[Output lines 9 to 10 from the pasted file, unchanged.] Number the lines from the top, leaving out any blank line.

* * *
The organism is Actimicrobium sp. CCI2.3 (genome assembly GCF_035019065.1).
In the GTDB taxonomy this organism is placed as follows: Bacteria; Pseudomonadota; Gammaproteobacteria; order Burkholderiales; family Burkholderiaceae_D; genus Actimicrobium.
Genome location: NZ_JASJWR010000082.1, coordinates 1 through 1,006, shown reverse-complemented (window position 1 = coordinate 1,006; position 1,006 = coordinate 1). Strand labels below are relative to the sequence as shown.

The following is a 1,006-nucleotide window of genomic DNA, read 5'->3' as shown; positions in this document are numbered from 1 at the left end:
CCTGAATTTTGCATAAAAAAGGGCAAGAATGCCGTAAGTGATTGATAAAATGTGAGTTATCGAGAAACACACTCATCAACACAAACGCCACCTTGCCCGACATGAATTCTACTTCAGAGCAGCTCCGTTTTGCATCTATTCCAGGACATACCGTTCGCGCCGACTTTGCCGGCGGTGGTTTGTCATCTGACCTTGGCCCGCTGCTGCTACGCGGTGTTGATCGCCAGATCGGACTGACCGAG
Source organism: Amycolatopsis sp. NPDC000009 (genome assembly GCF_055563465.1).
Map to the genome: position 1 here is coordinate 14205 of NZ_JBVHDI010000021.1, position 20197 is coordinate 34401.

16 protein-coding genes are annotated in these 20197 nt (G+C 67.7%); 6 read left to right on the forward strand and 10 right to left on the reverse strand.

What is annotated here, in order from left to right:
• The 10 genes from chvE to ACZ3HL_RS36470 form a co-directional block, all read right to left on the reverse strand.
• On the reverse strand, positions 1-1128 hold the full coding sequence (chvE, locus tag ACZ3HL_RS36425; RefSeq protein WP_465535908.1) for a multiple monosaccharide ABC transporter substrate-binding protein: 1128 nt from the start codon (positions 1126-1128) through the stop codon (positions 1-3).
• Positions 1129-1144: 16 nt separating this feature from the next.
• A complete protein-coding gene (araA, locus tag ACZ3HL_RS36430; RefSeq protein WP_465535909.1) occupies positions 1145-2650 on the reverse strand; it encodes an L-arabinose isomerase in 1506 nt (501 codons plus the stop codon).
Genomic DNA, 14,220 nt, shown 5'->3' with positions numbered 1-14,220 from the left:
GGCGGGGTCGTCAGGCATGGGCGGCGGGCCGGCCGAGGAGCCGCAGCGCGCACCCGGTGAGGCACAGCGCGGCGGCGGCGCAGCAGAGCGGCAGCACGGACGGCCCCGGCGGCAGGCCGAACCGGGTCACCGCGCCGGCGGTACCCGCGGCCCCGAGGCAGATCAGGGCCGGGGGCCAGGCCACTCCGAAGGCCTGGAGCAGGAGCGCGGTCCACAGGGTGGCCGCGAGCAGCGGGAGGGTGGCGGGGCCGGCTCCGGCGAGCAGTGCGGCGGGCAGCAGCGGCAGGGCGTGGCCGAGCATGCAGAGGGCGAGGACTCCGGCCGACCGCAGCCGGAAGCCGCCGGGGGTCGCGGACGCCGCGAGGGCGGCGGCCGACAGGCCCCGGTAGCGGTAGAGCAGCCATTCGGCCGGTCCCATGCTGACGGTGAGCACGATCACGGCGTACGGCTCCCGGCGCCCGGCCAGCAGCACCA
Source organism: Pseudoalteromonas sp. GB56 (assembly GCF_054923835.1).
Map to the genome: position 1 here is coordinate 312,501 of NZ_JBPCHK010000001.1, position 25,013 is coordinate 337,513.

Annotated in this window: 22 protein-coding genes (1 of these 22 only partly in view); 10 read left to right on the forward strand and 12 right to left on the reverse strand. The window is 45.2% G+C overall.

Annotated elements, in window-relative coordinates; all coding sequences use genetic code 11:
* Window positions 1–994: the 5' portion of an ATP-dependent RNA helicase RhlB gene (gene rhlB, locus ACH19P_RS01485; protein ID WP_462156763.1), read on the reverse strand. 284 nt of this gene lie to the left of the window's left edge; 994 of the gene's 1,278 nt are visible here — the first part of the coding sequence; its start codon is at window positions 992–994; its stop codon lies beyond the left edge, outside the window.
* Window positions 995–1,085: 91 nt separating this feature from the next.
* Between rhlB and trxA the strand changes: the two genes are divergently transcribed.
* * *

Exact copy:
What is annotated here, in order from left to right:
• The 10 genes from chvE to ACZ3HL_RS36470 form a co-directional block, all read right to left on the reverse strand.